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Brighton and Hove City Council ranked less energy efficient than airport
Brighton and Hove City Council is less energy efficient than an airport and a petrol com- pany in new Government tables.
The council slid down to 1,950th position in Government rankings of public bodies and companies after its carbon footprint increased by more than 200 tonnes in a year.
In contrast East Sussex County Council and West Sussex County Council reduced their footprint by up to 35% over the same period to put themselves among the top 30 performing local authorities and businesses in the country.
Carbon Reduction Commitment performance tables for 2011/12, published by the Environment Agency this week, rates the effectiveness of large organisations to reduce their energy emissions.
Brighton and Hove City Council dropped 600 places in the most recent table after producing 23,727 tonnes of CO2 last year, putting the authority in the bottom 10% of listed organisations.
The authority’s energy efficiency was ranked worse than London City Airport, petrol firm Murco and engineering firm Caterpillar.
The report also meant bad news for East Sussex Healthcare NHS Trust, which dropped 700 places in the table after increasing its carbon footprint by 39 tonnes.
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Officials at West Sussex County Council, which reduced its CO2 production by 20,000 tonnes, pointed to the success of several energy saving moves including improved heating systems, lighting provisions and solar panels which had saved about £500,000.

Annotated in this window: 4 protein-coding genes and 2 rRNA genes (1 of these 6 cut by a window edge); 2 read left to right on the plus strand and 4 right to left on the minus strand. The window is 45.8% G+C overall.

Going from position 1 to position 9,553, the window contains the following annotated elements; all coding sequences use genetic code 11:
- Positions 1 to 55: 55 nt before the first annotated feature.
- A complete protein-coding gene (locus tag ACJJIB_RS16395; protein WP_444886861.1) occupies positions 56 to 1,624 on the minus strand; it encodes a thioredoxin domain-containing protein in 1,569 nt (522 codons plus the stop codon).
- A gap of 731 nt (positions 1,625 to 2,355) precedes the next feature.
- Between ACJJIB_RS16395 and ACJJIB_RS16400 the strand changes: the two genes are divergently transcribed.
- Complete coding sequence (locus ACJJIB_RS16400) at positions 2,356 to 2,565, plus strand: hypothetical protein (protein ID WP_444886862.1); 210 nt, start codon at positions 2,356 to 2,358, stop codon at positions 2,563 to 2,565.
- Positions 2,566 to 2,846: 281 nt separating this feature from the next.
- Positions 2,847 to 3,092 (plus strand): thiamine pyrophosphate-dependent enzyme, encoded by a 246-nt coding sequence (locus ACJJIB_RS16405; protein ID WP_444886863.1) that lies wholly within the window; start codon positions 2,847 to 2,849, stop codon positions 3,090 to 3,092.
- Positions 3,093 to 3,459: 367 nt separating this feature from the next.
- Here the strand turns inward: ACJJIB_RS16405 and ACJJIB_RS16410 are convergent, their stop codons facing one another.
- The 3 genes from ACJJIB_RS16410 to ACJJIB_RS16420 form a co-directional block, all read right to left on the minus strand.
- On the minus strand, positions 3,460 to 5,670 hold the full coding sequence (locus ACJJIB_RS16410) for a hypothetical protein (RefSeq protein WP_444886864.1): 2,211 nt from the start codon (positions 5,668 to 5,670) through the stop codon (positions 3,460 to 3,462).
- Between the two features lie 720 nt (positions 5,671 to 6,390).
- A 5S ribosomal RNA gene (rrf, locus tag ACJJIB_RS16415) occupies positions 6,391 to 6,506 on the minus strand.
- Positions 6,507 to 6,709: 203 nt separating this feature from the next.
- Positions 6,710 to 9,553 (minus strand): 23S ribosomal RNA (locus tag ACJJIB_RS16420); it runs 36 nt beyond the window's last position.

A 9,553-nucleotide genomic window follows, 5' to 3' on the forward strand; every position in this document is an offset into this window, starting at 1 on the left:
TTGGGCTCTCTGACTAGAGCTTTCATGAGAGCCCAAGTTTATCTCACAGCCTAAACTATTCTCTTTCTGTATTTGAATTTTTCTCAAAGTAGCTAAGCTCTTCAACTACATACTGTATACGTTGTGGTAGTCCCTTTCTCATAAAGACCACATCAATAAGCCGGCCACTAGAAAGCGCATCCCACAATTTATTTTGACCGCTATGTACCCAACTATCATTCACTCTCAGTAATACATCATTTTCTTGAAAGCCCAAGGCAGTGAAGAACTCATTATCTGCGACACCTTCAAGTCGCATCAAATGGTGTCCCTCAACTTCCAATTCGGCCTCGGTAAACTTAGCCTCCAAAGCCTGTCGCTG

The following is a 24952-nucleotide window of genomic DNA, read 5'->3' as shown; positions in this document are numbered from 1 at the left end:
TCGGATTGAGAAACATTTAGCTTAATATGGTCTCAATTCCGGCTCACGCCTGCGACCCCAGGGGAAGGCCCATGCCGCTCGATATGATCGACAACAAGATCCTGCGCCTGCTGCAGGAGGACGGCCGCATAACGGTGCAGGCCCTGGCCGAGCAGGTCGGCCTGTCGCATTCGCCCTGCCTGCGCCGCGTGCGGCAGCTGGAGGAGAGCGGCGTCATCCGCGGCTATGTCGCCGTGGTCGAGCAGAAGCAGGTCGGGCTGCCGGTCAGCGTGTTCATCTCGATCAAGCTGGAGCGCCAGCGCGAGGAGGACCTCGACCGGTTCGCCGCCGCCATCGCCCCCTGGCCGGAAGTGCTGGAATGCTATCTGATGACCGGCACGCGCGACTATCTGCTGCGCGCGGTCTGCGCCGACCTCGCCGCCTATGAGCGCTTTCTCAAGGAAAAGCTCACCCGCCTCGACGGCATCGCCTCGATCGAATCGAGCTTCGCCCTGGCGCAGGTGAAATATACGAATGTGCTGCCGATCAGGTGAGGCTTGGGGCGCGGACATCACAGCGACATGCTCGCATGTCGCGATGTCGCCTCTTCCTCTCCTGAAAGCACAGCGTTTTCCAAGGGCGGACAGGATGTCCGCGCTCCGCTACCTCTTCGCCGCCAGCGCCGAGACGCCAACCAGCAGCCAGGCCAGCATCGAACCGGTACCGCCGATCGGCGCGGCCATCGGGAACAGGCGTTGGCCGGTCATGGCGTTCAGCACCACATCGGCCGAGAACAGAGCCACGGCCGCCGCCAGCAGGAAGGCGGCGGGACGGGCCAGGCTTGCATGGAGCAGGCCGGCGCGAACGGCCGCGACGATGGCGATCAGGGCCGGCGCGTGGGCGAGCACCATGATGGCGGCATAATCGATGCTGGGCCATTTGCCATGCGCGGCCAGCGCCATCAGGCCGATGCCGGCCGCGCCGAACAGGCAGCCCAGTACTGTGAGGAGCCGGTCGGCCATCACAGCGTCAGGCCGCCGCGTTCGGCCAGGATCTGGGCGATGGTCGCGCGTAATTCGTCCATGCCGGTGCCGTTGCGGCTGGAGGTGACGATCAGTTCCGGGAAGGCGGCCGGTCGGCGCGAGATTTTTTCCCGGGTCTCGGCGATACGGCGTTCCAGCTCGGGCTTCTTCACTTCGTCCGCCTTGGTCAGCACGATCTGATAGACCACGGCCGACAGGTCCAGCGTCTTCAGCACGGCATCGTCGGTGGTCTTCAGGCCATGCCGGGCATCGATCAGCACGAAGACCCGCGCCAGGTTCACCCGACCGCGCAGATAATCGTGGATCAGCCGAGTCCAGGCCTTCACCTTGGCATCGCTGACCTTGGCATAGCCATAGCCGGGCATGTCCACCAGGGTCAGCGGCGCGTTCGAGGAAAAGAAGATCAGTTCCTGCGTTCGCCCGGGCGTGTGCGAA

Michael Brown, the council’s cabinet member for finance and resources, said: “Not only is the work we have been carrying out good for the environment, it is good for taxpayers because we are also saving money on our energy bills.”
Pete West, the chair of Brighton and Hove City Council’s environment com- mittee, said: “We’re working very hard to catch up after years of inaction on this agenda.
“The introduction of carbon budgets, automatic metering, energy efficient street lighting plus buildings improvements have all started to turn things around but it will take time for all our policies to show their full effect.”
East Sussex Healthcare NHS Trust spokeswoman said the increase in carbon emissions was caused by the installation of a combined heat and power plant at Eastbourne District General Hospital.
She added: “While this is gas-fired and so has increased our emissions, it generates half of our electricity supply, and so overall emission from electricity generating has fallen.”